The rhythmic pulsing of the helicopter blades above you gets your heart pounding as it carries you over a glittering field of ice. The helicopter begins its descent over these New Zealand Glaciers and you are moments away from taking your first tentative steps out onto the glacier.
Looking around, your eyes begin to widen with wonder as you consume this jaw-dropping view; Dark rocks pierce the white veil of snow and ice, uncovering the hidden mountain beneath.
New Zealand’s South Island is adorned with a number of beautiful sights, but few match up to the magnificence of the Fox Glacier and Franz Josef Glacier that lie near the western shoreline. There is truly no better way to experience these glaciers than through the window of a helicopter. You can book a tour in the town of Franz Josef to add to your New Zealand South Island Itinerary.
Once the flight has been booked and you’re ready to embark, you will be picked up at the local helipad and flown south to Fox Glacier. Within minutes you will be able to see the lush ridges of the mountain’s lower foothills. The small gullies and ravines cutting into the green landscape almost like the folds of a blanket.
As quickly as the green hills come into view, they disappear as the low-lying clouds swallow you whole. After a short moment of mist surrounding you, the clouds will dissipate and you will emerge to ridges of sparkling white snow, and not the rolling green hills of below.
The dark blue skies set a clean backdrop for the mountain peaks that rise from the snowy hills. You will have a clear view of Mount Cook and Mount Tasman, New Zealand’s two tallest peaks.
As the helicopter brings you closer to the mountains, you will be able to see the Fox Glacier beneath you. This will mark your first real view of these phenomenal glaciers. This excellent bird’s-eye view of Fox Glacier New Zealand shows that it is essentially a river of ice.
As you gradually begin to descend, you will see the that the glacier is carving through the rock. Biting into the mountain, the glacier causes rock-falls which cascade and tumble onto the ice. You will notice that the glacier has a rich, turquoise undertone to it that seems to glow through the white exterior. The ice appears blue because of its purity. Since it doesn’t have any air bubbles in it and is far denser than the snow on the mountains, it’s able to absorb more light at the red end of the spectrum than the blue, allowing the ice to reflect this turquoise colour.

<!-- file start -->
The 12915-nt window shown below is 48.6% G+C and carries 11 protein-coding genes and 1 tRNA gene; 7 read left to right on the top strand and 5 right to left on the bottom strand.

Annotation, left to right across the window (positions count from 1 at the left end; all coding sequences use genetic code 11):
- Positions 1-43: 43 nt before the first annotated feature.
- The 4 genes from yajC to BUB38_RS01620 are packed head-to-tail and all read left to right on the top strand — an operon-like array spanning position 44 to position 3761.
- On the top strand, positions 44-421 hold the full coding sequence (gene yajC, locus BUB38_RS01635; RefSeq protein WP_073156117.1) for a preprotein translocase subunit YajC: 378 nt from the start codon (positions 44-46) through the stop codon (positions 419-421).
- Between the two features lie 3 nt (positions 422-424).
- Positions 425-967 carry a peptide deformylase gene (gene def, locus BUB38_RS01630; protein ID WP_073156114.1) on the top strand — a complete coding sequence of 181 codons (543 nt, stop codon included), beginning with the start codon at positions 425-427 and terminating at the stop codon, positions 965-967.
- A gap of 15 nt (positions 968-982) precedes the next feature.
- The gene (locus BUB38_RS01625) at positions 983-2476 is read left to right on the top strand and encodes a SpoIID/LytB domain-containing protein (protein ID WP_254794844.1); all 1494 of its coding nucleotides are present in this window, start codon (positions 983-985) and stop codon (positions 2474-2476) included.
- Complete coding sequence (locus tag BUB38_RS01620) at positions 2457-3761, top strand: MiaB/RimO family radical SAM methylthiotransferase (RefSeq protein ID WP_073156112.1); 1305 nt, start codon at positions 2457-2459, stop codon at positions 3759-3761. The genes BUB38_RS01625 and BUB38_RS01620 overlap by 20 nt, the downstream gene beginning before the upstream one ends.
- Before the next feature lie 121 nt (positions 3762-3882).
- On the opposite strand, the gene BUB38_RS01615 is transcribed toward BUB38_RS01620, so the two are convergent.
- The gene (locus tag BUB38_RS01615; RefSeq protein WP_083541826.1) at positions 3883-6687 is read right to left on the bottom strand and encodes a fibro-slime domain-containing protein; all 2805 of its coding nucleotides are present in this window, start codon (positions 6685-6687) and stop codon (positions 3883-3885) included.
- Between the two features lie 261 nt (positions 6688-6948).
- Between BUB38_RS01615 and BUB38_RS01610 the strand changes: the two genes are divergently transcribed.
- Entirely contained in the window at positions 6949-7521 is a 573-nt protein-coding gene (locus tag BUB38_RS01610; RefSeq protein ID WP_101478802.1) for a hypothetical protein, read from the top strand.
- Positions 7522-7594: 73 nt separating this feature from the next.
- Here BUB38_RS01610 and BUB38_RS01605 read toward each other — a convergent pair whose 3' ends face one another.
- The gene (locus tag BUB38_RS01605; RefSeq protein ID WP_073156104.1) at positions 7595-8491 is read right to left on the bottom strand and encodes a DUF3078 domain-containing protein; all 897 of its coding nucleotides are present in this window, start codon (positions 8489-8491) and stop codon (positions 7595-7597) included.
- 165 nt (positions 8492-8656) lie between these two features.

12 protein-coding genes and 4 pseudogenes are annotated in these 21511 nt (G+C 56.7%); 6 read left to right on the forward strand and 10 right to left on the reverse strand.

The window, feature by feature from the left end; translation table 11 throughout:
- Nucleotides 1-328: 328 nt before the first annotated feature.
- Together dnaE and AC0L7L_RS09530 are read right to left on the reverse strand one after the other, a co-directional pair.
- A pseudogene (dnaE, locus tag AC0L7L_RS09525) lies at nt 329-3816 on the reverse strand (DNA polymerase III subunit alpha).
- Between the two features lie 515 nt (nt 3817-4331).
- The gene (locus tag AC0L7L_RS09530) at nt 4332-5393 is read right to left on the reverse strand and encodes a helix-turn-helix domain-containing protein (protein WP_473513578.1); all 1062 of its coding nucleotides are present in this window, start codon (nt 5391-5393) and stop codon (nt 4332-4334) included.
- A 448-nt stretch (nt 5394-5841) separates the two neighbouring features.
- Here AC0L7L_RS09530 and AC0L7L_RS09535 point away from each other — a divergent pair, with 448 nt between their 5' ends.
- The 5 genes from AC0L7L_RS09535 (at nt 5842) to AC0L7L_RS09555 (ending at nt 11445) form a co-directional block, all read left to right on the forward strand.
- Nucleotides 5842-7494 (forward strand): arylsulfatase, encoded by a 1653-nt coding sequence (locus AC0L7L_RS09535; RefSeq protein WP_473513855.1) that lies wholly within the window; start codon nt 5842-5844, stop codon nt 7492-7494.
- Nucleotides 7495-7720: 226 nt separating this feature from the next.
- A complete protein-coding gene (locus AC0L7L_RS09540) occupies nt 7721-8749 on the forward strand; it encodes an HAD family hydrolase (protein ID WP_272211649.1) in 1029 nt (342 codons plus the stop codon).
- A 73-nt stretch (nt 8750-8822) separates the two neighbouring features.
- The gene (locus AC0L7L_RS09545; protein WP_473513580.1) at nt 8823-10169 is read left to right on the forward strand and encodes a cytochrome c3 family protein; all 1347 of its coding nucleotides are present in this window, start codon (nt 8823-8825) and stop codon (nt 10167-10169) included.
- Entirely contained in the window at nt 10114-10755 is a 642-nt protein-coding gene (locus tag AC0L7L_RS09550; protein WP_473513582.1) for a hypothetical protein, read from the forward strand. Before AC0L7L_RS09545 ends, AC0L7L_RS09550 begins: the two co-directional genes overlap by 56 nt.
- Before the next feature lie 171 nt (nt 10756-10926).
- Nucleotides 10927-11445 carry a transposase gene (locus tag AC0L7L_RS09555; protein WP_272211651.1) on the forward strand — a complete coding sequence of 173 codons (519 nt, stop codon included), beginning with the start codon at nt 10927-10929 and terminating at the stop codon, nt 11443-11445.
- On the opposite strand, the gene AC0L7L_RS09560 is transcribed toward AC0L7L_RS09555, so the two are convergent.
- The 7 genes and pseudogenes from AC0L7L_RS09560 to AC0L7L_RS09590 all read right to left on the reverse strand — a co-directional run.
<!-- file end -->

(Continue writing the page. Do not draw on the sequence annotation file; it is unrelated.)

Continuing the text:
Fox Glacier spans a total distance of 13kms and is fed by two alpine glaciers. It was named after the Prime Minister of New Zealand, Sir William Fox, in 1872.
It becomes more and more evident to you as you hover over these spectacular mountain ranges that there is nothing quite like flight. The freeing sensation that washes over you as you feel yourself floating effortlessly above this mesmerising landscape. The world seems to be laid out in front of you and you see things around you with fresh eyes. No matter where you are in the world, the moment you lift off the ground, your perspective changes.
“Once you have tasted flight, you will forever walk the earth with your eyes turned skyward, for there you have been, and there you will always long to return.”
– Leonardo da Vinci.
After several minutes of appreciating the beauty of flight and the marvellous scenery around you, you will climb ever higher to the alpine glacier level. It is here that you will first be able to appreciate the sheer size and depth of the crevasses that riddle Fox Glacier’s surface.
From your excellent viewpoint in the sky you’ll be able to see how the glacier flows with the shape of the mountain, giving you a sense of its underlying terrain. At this point, you will have a dazzling view of Mount Tasman as it towers proudly above Fox Glacier.
Glacier: A River of Ice
As you hover above Fox Glacier’s highest slopes, you will have a chance to look out across Gem Glacier. Pools of bright blue water sit on top of the glacier’s pure ice. Thousands of cracks break Gem Glacier’s surface, giving it a living texture. You can almost imagine the entire glacier heaving gently as it breathes in the cool, fresh air of the mountain.